The Bones are Strong

Last night I finished a personal essay. One thousand one hundred and ninety eight words, as it stands.  I had to drink a lot of whiskey.


I almost didn’t write it, but I was kindly bullied by a Twitter friend. She gave me a deadline. She encouraged me. She put me on the spot.

Like Lizzy Bennet, I never avoid challenges. I laugh in the face of danger. Until I cry.  Continue reading

Over the Cutting Board

  1. People ask me how old I was when I learned to cook, which is not the right question. At 29, I am still learning how to cook. The right question is when did I learn that cooking food for people gave me satisfaction. I was thirteen. Under the kind supervision of my grandfather I’d made a whole chicken for my family. And when my family leaned back from their plates, every one wiped clean, it was (and still is) a highlight of my life.

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New Tricks

The thing about social media, about using it, is that people can respond to each other. That’s the whole point. But sometimes I forget that I’m speaking to other people and instead pretend I’m speaking to myself. I send statuses and tweets into the ether expecting nothing. For sure, this makes me feel better if no one “Likes” or “Favorites” or “Hearts” something I say or post. But also, it freaks me out when people actually do respond.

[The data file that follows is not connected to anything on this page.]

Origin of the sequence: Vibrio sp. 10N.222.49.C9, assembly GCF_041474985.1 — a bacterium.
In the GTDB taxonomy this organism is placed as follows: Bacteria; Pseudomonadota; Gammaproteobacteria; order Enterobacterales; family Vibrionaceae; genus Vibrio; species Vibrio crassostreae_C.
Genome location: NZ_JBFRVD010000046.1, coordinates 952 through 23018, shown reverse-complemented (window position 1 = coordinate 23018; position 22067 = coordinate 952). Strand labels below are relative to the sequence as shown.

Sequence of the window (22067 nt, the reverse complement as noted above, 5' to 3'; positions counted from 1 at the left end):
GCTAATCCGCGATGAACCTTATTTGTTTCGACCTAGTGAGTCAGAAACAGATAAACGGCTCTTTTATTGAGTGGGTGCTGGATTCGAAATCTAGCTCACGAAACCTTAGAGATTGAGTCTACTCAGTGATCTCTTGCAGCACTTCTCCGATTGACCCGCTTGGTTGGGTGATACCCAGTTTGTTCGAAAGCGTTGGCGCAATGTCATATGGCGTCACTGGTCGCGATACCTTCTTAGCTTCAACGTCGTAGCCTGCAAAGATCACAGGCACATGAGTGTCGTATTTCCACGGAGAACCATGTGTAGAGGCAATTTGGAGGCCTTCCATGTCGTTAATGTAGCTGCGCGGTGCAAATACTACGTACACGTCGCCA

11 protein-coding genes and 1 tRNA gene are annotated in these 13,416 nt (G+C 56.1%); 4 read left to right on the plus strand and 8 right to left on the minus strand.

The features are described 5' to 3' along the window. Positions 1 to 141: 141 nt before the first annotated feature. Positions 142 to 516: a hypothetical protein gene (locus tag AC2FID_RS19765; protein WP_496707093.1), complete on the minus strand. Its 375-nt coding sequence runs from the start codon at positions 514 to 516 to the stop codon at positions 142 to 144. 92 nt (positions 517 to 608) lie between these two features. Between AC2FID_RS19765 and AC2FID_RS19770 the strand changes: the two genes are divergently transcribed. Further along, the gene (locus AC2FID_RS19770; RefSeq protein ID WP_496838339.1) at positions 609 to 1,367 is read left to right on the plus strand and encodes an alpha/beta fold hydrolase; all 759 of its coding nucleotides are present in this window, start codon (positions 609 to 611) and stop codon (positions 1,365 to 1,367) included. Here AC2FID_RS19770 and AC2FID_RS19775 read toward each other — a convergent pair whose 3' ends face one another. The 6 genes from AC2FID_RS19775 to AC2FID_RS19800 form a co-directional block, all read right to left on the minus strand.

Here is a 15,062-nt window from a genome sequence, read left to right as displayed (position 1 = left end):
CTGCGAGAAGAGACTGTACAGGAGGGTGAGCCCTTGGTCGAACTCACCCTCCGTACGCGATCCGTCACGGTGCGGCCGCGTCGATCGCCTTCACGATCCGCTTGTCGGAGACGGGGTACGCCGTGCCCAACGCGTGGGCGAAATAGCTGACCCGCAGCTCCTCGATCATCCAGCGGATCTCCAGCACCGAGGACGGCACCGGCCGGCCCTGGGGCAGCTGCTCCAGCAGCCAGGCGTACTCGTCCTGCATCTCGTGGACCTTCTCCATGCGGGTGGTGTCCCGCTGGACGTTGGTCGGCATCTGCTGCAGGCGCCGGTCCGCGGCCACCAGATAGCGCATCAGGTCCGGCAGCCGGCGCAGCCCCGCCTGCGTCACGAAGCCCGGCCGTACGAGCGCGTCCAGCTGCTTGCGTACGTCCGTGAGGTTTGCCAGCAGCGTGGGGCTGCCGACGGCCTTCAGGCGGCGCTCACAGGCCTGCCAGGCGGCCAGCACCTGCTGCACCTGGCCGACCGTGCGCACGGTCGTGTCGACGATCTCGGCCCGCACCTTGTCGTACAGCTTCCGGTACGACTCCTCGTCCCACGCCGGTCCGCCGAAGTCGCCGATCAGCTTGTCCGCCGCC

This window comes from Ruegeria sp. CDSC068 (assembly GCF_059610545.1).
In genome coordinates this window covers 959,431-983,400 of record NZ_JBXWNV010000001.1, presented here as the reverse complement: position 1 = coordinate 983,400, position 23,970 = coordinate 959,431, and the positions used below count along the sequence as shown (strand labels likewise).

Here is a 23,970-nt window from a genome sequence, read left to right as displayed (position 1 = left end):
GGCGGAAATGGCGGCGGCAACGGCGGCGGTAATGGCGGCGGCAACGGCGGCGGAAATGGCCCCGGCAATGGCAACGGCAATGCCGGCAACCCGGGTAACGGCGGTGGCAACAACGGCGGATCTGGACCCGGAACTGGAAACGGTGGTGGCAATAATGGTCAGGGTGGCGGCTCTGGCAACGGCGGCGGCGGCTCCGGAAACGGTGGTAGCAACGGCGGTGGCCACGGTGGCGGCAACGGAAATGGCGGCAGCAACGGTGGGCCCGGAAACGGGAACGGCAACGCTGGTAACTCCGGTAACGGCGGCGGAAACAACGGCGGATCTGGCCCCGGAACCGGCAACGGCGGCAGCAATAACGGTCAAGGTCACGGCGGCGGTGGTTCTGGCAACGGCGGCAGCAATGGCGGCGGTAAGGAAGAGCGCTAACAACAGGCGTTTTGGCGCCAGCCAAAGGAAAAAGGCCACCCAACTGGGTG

Last night I tweeted:


Nandini responded. Continue reading

A Year Out West

  • IMG_4244
    The Oregon coast is perfect

    A year ago last week, I wrote about lifting the couch and carrying it into our tiny new apartment in Portland, Oregon. I would’ve been completing this process in reverse, as we moved out of that apartment to a bigger one, which had been planned for months. But that didn’t happen. What sucks more than packing to move? Unpacking after not moving.

  • Since I’ve moved to Oregon, I’ve had three jobs: An insurance agent, an associate at Panera Bread & now an Adviser at a Call Center. Moving closer to my dream profession every day. (I do have some good stories though.)
  • It took me years and an MFA to call myself a Poet, but no time at all to stake a new claim in nonfiction. Poems were, for me, the most concentrated emotions and over time, I didn’t want to live in the head-space required to create them. When I write flash nonfiction I feel like the page is a meadow I have all to myself.

    When you meet a king in his palace all you can do is be humble and grateful
    When you meet a king in his palace all you can do is be humble and grateful